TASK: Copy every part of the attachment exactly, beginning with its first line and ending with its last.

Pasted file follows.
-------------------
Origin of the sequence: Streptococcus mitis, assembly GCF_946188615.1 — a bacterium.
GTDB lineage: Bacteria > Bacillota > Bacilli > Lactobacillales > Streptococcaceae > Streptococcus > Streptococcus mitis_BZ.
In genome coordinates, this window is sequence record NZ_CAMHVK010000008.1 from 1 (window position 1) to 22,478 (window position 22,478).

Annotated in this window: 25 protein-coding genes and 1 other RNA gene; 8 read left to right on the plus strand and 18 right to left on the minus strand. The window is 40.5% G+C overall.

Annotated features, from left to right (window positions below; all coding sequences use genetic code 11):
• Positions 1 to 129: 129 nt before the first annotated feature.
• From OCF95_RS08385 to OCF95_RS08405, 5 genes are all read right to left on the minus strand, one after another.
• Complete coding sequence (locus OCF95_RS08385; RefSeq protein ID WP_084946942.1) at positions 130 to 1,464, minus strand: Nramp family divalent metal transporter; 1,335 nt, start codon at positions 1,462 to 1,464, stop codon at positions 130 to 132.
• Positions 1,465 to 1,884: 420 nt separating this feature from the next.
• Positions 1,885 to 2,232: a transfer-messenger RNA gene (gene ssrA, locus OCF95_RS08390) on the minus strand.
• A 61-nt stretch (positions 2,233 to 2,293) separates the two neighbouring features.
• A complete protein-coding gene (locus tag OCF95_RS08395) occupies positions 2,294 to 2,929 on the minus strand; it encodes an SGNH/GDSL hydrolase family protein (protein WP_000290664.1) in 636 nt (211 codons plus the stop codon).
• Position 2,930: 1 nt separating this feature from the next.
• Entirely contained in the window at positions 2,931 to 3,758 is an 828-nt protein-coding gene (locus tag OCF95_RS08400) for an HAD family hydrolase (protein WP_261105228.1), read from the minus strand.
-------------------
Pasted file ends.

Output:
Origin of the sequence: Streptococcus mitis, assembly GCF_946188615.1 — a bacterium.
GTDB lineage: Bacteria > Bacillota > Bacilli > Lactobacillales > Streptococcaceae > Streptococcus > Streptococcus mitis_BZ.
In genome coordinates, this window is sequence record NZ_CAMHVK010000008.1 from 1 (window position 1) to 22,478 (window position 22,478).

Annotated in this window: 25 protein-coding genes and 1 other RNA gene; 8 read left to right on the plus strand and 18 right to left on the minus strand. The window is 40.5% G+C overall.

Annotated features, from left to right (window positions below; all coding sequences use genetic code 11):
• Positions 1 to 129: 129 nt before the first annotated feature.
• From OCF95_RS08385 to OCF95_RS08405, 5 genes are all read right to left on the minus strand, one after another.
• Complete coding sequence (locus OCF95_RS08385; RefSeq protein ID WP_084946942.1) at positions 130 to 1,464, minus strand: Nramp family divalent metal transporter; 1,335 nt, start codon at positions 1,462 to 1,464, stop codon at positions 130 to 132.
• Positions 1,465 to 1,884: 420 nt separating this feature from the next.
• Positions 1,885 to 2,232: a transfer-messenger RNA gene (gene ssrA, locus OCF95_RS08390) on the minus strand.
• A 61-nt stretch (positions 2,233 to 2,293) separates the two neighbouring features.
• A complete protein-coding gene (locus tag OCF95_RS08395) occupies positions 2,294 to 2,929 on the minus strand; it encodes an SGNH/GDSL hydrolase family protein (protein WP_000290664.1) in 636 nt (211 codons plus the stop codon).
• Position 2,930: 1 nt separating this feature from the next.
• Entirely contained in the window at positions 2,931 to 3,758 is an 828-nt protein-coding gene (locus tag OCF95_RS08400) for an HAD family hydrolase (protein WP_261105228.1), read from the minus strand.